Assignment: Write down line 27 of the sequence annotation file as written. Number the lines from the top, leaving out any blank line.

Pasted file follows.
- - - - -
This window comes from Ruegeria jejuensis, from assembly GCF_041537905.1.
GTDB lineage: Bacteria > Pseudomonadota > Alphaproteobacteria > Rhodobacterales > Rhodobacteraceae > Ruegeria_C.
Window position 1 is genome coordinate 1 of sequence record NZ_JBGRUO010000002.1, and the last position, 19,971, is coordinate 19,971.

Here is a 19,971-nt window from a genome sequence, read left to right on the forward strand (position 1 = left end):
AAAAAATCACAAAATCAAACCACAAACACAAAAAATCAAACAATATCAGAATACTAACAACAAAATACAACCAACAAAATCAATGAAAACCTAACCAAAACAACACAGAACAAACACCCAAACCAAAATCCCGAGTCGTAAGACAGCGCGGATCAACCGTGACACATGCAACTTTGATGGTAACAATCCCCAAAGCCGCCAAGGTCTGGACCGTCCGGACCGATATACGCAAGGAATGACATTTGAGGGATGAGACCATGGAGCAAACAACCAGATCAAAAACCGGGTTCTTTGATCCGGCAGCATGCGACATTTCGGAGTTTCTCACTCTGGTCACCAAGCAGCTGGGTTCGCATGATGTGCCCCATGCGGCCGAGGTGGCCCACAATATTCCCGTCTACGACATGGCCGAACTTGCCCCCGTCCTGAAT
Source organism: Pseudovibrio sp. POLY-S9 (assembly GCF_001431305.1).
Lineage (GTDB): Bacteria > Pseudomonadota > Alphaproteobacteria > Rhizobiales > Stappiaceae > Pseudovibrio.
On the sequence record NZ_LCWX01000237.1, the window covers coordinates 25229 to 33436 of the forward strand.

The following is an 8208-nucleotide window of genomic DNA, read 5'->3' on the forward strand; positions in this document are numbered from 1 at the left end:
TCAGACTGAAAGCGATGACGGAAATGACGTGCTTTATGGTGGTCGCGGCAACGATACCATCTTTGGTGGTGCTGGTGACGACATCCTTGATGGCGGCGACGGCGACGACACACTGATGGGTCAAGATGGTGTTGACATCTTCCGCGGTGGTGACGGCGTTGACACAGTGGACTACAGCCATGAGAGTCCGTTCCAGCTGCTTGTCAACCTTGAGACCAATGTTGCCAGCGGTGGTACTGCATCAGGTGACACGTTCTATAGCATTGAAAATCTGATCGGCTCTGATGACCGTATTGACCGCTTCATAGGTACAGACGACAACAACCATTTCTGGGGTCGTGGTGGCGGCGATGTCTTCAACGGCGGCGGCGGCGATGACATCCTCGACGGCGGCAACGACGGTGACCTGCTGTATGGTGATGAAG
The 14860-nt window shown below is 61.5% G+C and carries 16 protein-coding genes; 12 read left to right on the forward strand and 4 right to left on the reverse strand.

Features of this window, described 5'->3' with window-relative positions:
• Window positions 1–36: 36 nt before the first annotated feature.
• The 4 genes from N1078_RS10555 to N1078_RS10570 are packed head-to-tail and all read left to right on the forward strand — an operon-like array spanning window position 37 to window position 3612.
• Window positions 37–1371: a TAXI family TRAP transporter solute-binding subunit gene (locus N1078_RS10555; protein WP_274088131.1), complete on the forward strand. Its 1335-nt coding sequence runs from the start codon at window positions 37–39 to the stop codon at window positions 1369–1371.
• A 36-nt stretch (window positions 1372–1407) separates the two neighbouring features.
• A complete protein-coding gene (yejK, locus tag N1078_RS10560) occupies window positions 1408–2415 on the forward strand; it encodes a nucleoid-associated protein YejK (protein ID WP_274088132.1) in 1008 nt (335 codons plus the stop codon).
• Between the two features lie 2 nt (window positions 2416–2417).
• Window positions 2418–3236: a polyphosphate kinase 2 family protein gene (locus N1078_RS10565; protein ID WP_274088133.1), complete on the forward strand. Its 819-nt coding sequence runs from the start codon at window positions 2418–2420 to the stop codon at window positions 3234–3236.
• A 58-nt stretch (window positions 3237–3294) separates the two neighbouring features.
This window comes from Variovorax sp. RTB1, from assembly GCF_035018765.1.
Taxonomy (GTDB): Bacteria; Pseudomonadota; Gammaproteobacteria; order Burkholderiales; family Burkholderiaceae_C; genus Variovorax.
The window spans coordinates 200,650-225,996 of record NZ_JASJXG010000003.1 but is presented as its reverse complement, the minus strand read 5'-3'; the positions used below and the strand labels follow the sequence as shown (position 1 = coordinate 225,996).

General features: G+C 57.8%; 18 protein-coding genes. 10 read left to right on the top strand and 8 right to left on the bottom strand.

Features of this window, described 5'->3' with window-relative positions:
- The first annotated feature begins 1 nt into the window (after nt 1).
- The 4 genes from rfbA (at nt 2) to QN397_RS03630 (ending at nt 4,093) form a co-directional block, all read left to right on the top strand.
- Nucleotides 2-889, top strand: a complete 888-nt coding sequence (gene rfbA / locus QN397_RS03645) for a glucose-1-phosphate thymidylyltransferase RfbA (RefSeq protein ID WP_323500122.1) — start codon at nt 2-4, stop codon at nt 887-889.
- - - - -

- The 4 genes from rfbA (at nt 2) to QN397_RS03630 (ending at nt 4,093) form a co-directional block, all read left to right on the top strand.